The Lone Hispanic Ultra Conservative – Ted Cruz

OPINION When Ted Cruz was first elected to the United States Senate in 2012, practically all of America’s media outlets went gaga over him. We…
The Lone Hispanic Ultra Conservative – Ted Cruz

Ted Cruz and his extreme conservative beliefs. (Photo by Mark Wilson/Getty Images)

OPINION

When Ted Cruz was first elected to the United States Senate in 2012, practically all of America’s media outlets went gaga over him.

We quickly learned about the man’s great intellect, having memorized the entire U.S. Constitution which added to his already stellar Ivy League academic performance. That was then, this is now. Today, the Ted Cruz that the country came to admire has evolved into one of the most ultra conservative voices in America. His alignment with conservative causes and organizations has propelled him to national fame.

He’s the darling of conservative groups from Tea Party activists to political active evangelicals. Last week, he addressed the Values Voter Summit where he came first in the summit’s straw poll for president in 2016 for the second consecutive year.

SEE ALSO: Republicans divided over what to make of Ted Cruz 

No doubt, the Republican Party is suffering from an “identity crisis.” Is it the party of Lincoln, or the party of Reaganomics, or is the party of conservatives or moderates or centrists? One group pulls its agenda one way; while the other pulls it another and never the two opposing forces shall meet. Yet, conservatives in today’s world think they can actually promote a person such as Ted Cruz to advance their way of thinking especially within the Hispanic community.

But Ted Cruz for all of his Cuban American upbringing isn’t exactly going out of his way to bring the Hispanic community along, preferring instead to court the mostly White conservatives of this country. And that may be just as well since the Hispanic community overall doesn’t much care for Cruz’s stance on immigration reform.

He prefers securing the border first and foremost and is not in favor of creating a path to citizenship for the millions of persons without legal documents that have been in this country for years.

While Senator Cruz may be popular with conservative groups, his standing with the rest of America’s voters isn’t necessarily a winning proposition. In fact, even members of his own party reject his ideas and political decisions. Yet, he seems bent on making a daily news splash by speaking out against issues popular with the American public.

Take his outcry and comment about this week’s Supreme Court’s decision to let stand rulings that allow same-sex marriage. Before the Supreme Court justices had a chance to clear their desks for the day, Cruz issued a scathing statement about their decision. He called the court’s decision “tragic and indefensible” and said he would introduce a constitutional amendment allowing states to ban gay marriage.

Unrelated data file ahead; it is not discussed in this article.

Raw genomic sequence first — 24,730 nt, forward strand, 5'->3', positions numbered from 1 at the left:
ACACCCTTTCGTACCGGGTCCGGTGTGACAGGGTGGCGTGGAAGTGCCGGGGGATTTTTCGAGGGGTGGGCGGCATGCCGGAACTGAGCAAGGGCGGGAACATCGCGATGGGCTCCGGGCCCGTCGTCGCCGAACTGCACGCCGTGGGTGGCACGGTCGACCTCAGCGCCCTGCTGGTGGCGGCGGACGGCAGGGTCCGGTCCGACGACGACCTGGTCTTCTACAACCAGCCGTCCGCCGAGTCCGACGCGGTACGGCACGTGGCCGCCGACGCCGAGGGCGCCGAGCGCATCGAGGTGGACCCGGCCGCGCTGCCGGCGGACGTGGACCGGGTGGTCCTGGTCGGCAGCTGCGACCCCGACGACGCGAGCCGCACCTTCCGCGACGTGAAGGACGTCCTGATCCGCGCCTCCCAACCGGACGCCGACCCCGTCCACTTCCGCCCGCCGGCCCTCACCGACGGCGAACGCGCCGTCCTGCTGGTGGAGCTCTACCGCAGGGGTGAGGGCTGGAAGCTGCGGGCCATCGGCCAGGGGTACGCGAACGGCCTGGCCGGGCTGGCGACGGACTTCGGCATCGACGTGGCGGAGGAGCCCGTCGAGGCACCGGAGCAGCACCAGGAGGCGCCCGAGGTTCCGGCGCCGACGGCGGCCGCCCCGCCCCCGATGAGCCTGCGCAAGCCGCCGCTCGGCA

Senator Ted Cruz is a hardliner against immigration reform.

While Senator Ted Cruz may be popular with conservative groups, his standing with the rest of America’s voters isn’t necessarily a winning proposition. (Photo by Alex Wong/Getty Images)

The Republican party is in deep trouble when it comes to luring minority groups to its way of thinking not to mention the millions of gay and lesbians that are part of the new wave of activist voters; political figures such as Ted Cruz don’t help matters. Cruz may be a popular figure within the conservative community of this country but his politics scares many a voter away.

Being cheered on by a small portion of American voters is one thing, getting the rest of America to take him seriously as a presidential candidate is totally another issue.

The demographics in this country are changing dramatically every day and its mind boggling that neither Ted Cruz nor his conservative followers have figured out the necessity of welcoming America’s new voters. Even his reelection to senator from Texas may be up in the air. Either one of the Castro brothers, Joaquin or Julian could decide to run against Ted and this time around the Hispanic voters of Texas won’t be fooled in thinking Cruz is Mexican-American as many were in the last election.

The Hispanic community which is predominantly Mexican-American will, in all likelihood vote for a fellow Mexican-American and one that they believe is looking out for their interest. So if the junior senator from Texas wants to make hay, this may be the time, because after the 2016 presidential election, the demographics will be even more against him and his extreme conservative beliefs.

Hispanics will have increased their numbers but if current trends hold, they will be left or center left in their views. The future of any candidate will not necessarily be as much about a person’s racial/ethnic background as it will be about beliefs.

SEE ALSO: Will his birther issue derail Ted Cruz’s presidential dream?